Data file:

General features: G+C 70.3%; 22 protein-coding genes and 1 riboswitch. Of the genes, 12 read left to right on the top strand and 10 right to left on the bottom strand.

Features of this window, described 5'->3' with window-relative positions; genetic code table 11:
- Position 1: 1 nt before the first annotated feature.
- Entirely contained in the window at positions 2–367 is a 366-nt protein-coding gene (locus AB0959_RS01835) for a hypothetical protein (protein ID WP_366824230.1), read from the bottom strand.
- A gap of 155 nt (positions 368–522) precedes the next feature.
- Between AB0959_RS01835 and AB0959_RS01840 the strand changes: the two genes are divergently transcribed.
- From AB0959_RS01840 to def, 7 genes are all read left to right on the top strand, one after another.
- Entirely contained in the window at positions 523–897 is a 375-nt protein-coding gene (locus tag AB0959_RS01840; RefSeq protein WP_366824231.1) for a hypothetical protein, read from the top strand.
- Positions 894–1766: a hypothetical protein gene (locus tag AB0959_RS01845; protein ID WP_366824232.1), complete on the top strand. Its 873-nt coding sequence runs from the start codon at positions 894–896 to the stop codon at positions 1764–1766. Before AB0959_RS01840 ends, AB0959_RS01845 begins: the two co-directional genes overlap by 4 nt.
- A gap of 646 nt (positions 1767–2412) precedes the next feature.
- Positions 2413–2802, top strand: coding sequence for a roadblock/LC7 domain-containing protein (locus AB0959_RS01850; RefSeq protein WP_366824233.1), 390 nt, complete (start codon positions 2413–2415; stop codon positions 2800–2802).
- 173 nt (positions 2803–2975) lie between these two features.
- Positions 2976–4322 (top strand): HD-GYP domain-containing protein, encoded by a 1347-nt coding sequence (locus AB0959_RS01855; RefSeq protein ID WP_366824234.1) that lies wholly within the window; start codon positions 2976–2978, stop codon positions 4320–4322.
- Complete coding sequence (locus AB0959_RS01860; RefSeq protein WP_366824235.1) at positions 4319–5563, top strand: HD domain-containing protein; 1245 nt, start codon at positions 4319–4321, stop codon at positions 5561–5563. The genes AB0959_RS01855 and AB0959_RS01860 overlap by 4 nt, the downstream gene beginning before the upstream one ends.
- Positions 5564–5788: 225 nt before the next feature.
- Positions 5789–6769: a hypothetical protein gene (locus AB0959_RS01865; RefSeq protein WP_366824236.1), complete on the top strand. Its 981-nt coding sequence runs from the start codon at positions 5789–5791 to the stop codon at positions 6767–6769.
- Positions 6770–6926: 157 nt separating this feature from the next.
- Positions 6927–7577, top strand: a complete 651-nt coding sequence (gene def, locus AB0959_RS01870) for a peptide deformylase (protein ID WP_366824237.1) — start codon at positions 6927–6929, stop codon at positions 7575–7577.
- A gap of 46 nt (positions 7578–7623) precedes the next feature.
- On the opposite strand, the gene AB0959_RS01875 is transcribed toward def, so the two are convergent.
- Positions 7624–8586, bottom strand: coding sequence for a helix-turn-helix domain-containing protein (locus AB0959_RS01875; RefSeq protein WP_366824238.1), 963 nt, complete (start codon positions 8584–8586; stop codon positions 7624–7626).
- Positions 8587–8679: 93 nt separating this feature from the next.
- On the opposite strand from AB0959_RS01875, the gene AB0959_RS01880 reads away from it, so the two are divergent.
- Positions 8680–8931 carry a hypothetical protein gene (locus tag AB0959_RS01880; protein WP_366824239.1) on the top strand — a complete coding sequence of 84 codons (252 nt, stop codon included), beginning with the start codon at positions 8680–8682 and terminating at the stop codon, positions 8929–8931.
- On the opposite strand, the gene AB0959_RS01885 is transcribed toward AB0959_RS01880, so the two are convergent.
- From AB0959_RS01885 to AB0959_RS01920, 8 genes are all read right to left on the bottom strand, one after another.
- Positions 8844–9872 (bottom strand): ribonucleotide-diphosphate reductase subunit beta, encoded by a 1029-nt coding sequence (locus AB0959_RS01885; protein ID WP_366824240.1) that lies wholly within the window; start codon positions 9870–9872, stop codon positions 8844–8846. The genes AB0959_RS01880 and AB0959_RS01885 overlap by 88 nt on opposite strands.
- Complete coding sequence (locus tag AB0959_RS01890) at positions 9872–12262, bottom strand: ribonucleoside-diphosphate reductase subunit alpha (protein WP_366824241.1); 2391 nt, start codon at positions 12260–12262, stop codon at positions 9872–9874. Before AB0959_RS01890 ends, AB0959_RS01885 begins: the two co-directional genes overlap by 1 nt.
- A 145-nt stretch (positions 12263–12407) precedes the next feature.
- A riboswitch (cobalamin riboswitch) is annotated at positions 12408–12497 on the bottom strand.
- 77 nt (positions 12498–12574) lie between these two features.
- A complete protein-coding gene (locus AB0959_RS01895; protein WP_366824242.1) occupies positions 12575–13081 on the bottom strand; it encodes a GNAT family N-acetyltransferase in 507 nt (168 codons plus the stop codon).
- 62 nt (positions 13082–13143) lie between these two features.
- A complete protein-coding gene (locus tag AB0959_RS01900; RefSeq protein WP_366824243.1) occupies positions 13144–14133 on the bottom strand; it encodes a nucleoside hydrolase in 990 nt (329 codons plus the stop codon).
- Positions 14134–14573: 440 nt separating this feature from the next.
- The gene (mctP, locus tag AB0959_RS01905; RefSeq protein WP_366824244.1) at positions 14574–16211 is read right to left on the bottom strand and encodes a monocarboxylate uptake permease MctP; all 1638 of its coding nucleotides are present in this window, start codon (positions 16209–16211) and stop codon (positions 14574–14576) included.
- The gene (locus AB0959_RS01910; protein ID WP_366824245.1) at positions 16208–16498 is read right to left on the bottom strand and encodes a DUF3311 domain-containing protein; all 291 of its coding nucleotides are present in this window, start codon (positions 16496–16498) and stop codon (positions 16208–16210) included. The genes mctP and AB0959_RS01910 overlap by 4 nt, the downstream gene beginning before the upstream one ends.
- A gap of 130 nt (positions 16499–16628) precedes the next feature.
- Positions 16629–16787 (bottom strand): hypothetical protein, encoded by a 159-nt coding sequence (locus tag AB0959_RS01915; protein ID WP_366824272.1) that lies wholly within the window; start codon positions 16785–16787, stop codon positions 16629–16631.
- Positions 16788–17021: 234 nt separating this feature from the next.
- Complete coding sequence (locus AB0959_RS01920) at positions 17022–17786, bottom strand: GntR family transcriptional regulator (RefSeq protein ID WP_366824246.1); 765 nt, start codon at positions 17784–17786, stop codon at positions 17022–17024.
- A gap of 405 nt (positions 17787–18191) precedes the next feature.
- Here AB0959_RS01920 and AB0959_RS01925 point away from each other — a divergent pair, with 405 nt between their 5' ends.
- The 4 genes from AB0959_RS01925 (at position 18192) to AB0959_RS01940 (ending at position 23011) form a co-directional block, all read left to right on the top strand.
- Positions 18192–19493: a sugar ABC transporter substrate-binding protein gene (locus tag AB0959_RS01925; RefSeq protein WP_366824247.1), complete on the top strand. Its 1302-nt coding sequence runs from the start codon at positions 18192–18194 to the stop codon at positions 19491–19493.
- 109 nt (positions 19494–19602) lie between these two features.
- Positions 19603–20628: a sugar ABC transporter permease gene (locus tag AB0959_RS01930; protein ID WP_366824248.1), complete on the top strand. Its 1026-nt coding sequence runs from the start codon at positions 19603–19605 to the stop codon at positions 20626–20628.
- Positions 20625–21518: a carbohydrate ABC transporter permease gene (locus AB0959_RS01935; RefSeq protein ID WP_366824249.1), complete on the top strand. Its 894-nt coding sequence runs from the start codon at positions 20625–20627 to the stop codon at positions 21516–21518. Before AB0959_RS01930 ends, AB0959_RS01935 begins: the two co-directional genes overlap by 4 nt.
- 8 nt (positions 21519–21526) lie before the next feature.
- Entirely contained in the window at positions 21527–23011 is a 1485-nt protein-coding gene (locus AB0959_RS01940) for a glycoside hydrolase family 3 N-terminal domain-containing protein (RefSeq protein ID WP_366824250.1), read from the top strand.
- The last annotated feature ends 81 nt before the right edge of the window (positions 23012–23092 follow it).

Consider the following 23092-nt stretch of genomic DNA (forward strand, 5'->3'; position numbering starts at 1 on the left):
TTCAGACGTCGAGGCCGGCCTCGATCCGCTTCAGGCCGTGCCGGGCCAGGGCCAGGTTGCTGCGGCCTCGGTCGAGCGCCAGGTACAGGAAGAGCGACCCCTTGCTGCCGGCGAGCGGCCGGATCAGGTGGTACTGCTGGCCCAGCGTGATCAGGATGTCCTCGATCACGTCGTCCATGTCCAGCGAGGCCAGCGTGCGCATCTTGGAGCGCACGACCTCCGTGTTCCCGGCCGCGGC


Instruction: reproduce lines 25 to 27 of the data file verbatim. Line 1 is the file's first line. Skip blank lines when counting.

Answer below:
- On the opposite strand, the gene AB0959_RS01885 is transcribed toward AB0959_RS01880, so the two are convergent.
- From AB0959_RS01885 to AB0959_RS01920, 8 genes are all read right to left on the bottom strand, one after another.
- Positions 8844–9872 (bottom strand): ribonucleotide-diphosphate reductase subunit beta, encoded by a 1029-nt coding sequence (locus AB0959_RS01885; protein ID WP_366824240.1) that lies wholly within the window; start codon positions 9870–9872, stop codon positions 8844–8846. The genes AB0959_RS01880 and AB0959_RS01885 overlap by 88 nt on opposite strands.